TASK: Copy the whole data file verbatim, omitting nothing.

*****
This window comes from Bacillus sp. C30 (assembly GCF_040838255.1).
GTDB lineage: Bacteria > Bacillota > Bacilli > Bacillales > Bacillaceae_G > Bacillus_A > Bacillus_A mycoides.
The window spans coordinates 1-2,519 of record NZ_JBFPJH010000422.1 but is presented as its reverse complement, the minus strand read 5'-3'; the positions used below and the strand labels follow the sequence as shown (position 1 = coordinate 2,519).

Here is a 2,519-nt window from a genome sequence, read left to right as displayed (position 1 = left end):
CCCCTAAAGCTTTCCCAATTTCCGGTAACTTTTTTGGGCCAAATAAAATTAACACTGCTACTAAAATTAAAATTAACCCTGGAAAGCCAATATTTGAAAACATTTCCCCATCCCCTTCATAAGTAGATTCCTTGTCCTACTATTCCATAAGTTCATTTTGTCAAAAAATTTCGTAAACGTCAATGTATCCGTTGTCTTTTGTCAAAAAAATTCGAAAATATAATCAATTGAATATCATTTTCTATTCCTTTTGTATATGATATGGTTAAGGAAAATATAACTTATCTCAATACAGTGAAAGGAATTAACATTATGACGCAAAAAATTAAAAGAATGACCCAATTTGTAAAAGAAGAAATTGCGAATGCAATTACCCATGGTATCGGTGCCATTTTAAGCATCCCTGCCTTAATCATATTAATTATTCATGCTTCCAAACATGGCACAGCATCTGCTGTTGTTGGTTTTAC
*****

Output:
This window comes from Bacillus sp. C30 (assembly GCF_040838255.1).
GTDB lineage: Bacteria > Bacillota > Bacilli > Bacillales > Bacillaceae_G > Bacillus_A > Bacillus_A mycoides.
The window spans coordinates 1-2,519 of record NZ_JBFPJH010000422.1 but is presented as its reverse complement, the minus strand read 5'-3'; the positions used below and the strand labels follow the sequence as shown (position 1 = coordinate 2,519).

Here is a 2,519-nt window from a genome sequence, read left to right as displayed (position 1 = left end):
CCCCTAAAGCTTTCCCAATTTCCGGTAACTTTTTTGGGCCAAATAAAATTAACACTGCTACTAAAATTAAAATTAACCCTGGAAAGCCAATATTTGAAAACATTTCCCCATCCCCTTCATAAGTAGATTCCTTGTCCTACTATTCCATAAGTTCATTTTGTCAAAAAATTTCGTAAACGTCAATGTATCCGTTGTCTTTTGTCAAAAAAATTCGAAAATATAATCAATTGAATATCATTTTCTATTCCTTTTGTATATGATATGGTTAAGGAAAATATAACTTATCTCAATACAGTGAAAGGAATTAACATTATGACGCAAAAAATTAAAAGAATGACCCAATTTGTAAAAGAAGAAATTGCGAATGCAATTACCCATGGTATCGGTGCCATTTTAAGCATCCCTGCCTTAATCATATTAATTATTCATGCTTCCAAACATGGCACAGCATCTGCTGTTGTTGGTTTTAC